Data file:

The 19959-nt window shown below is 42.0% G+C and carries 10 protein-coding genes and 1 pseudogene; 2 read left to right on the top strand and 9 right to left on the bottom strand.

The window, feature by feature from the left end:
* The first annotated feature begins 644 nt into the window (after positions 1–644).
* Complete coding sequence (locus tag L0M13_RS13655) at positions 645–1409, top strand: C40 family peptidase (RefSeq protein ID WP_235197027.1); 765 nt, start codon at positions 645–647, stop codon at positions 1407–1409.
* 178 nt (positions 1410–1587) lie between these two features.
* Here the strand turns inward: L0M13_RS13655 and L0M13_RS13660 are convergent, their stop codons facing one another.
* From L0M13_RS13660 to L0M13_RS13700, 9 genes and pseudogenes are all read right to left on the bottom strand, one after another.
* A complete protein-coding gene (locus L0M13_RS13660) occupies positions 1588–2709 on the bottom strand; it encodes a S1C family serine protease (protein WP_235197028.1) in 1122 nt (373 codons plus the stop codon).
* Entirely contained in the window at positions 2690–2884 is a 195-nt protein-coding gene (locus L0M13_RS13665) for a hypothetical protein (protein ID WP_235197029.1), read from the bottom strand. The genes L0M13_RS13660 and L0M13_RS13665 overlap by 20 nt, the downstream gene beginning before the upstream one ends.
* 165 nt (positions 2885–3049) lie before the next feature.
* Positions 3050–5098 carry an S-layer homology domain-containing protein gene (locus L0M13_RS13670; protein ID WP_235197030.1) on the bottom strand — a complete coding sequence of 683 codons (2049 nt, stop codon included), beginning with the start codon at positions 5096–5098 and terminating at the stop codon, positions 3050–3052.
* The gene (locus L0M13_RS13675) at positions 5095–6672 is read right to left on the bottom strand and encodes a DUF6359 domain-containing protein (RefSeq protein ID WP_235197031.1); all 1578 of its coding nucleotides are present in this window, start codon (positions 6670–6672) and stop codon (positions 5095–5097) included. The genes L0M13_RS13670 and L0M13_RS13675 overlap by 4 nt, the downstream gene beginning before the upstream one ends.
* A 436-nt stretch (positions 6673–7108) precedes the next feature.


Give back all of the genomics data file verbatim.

The 19959-nt window shown below is 42.0% G+C and carries 10 protein-coding genes and 1 pseudogene; 2 read left to right on the top strand and 9 right to left on the bottom strand.

The window, feature by feature from the left end:
* The first annotated feature begins 644 nt into the window (after positions 1–644).
* Complete coding sequence (locus tag L0M13_RS13655) at positions 645–1409, top strand: C40 family peptidase (RefSeq protein ID WP_235197027.1); 765 nt, start codon at positions 645–647, stop codon at positions 1407–1409.
* 178 nt (positions 1410–1587) lie between these two features.
* Here the strand turns inward: L0M13_RS13655 and L0M13_RS13660 are convergent, their stop codons facing one another.
* From L0M13_RS13660 to L0M13_RS13700, 9 genes and pseudogenes are all read right to left on the bottom strand, one after another.
* A complete protein-coding gene (locus L0M13_RS13660) occupies positions 1588–2709 on the bottom strand; it encodes a S1C family serine protease (protein WP_235197028.1) in 1122 nt (373 codons plus the stop codon).
* Entirely contained in the window at positions 2690–2884 is a 195-nt protein-coding gene (locus L0M13_RS13665) for a hypothetical protein (protein ID WP_235197029.1), read from the bottom strand. The genes L0M13_RS13660 and L0M13_RS13665 overlap by 20 nt, the downstream gene beginning before the upstream one ends.
* 165 nt (positions 2885–3049) lie before the next feature.
* Positions 3050–5098 carry an S-layer homology domain-containing protein gene (locus L0M13_RS13670; protein ID WP_235197030.1) on the bottom strand — a complete coding sequence of 683 codons (2049 nt, stop codon included), beginning with the start codon at positions 5096–5098 and terminating at the stop codon, positions 3050–3052.
* The gene (locus L0M13_RS13675) at positions 5095–6672 is read right to left on the bottom strand and encodes a DUF6359 domain-containing protein (RefSeq protein ID WP_235197031.1); all 1578 of its coding nucleotides are present in this window, start codon (positions 6670–6672) and stop codon (positions 5095–5097) included. The genes L0M13_RS13670 and L0M13_RS13675 overlap by 4 nt, the downstream gene beginning before the upstream one ends.
* A 436-nt stretch (positions 6673–7108) precedes the next feature.